Ping allows you to see if a computer is reachable via the network and to measure the network latency. You stop it with CTRL_C.
# ping 192.168.0.1 PING 192.168.0.1 (192.168.0.1) 56(84) bytes of data. 64 bytes from 192.168.0.1: icmp_seq=1 ttl=64 time=1.19 ms 64 bytes from 192.168.0.1: icmp_seq=2 ttl=64 time=0.417 ms 64 bytes from 192.168.0.1: icmp_seq=3 ttl=64 time=0.382 ms
In this example we have a latency of below 1 milisecond and 192.168.0.1 is up
A broadcast ping can be described as a request "Anybody who hears this, please respond back". The problem is that you can configure computers to ignore these requests.
To tell your computer to answer on broadcast pings, open a console and issue:
echo "0" >/proc/sys/net/ipv4/icmp_echo_ignore_broadcasts
To verify if your computer is set to answer on broadcast pings, issue:
In this case, the response
net.ipv4.icmp_echo_ignore_broadcasts = 0
means it is set to answer broadcast pings.
To perform a broadcast ping,
- Find out the broadcast address of the network where you want to broadcast
ifconfig eth1 eth1 Link encap:Ethernet HWaddr 00:1C:F0:BB:06:C8 inet addr:192.168.0.5 Bcast:192.168.0.255 Mask:255.255.255.0 inet6 addr: fe80::21c:f0ff:febb:6c8/64 Scope:Link UP BROADCAST RUNNING MULTICAST MTU:1500 Metric:1 RX packets:315742 errors:0 dropped:0 overruns:0 frame:0 TX packets:297176 errors:0 dropped:0 overruns:0 carrier:0 collisions:0 txqueuelen:1000 RX bytes:195071533 (186.0 Mb) TX bytes:41401952 (39.4 Mb) Interrupt:21 Base address:0x4000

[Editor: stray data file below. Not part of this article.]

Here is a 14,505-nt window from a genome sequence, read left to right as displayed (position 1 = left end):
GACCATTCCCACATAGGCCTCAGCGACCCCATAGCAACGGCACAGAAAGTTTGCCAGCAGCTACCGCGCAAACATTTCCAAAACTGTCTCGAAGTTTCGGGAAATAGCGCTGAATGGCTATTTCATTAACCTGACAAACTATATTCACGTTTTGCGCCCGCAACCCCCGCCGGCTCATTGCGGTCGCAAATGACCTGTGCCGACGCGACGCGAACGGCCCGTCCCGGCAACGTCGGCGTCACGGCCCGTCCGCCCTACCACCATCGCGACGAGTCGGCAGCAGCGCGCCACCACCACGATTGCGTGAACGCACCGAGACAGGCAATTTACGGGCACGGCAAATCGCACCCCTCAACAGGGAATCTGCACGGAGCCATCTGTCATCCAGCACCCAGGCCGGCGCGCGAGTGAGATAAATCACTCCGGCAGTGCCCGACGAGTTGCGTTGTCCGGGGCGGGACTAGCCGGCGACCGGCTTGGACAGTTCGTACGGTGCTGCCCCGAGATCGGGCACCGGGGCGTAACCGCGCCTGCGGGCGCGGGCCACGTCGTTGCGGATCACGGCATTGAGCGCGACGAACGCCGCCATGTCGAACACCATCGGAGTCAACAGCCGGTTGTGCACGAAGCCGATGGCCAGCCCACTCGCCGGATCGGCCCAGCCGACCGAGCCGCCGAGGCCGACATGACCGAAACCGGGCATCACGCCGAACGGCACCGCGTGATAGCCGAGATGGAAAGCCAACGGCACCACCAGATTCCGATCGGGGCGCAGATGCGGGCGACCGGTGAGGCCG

- ping the broadcast IP
# ping -b 192.168.0.255 WARNING: pinging broadcast address PING 192.168.0.255 (192.168.0.255) 56(84) bytes of data. 64 bytes from 192.168.0.5: icmp_seq=1 ttl=64 time=0.039 ms
Broadcast ping does not work?
try nmap like this:
It will show you which IP addresses are active in the 192.168.0.* network.
The maximum transfer unit determines how big network packets can be. It can be set on the computer and on the network switch. The biggest packets that will be able to travers the internet are 1500 bytes in size. Jumbo-Frames are typically 9000 bytes of size. A good explanation can be found at http://www.dslreports.com/faq/695. Note that
ping -s 65000 192.168.0.1
is not sufficient to say if packets of 65000 bytes are possible. Better use
ping -M do -s 65000 192.168.0.1
Ping does not work
If you change a host's IP in /etc/hosts and this change is not reflected instantly by ping, restart the name service cache daemon:
and check /etc/nsswitch.conf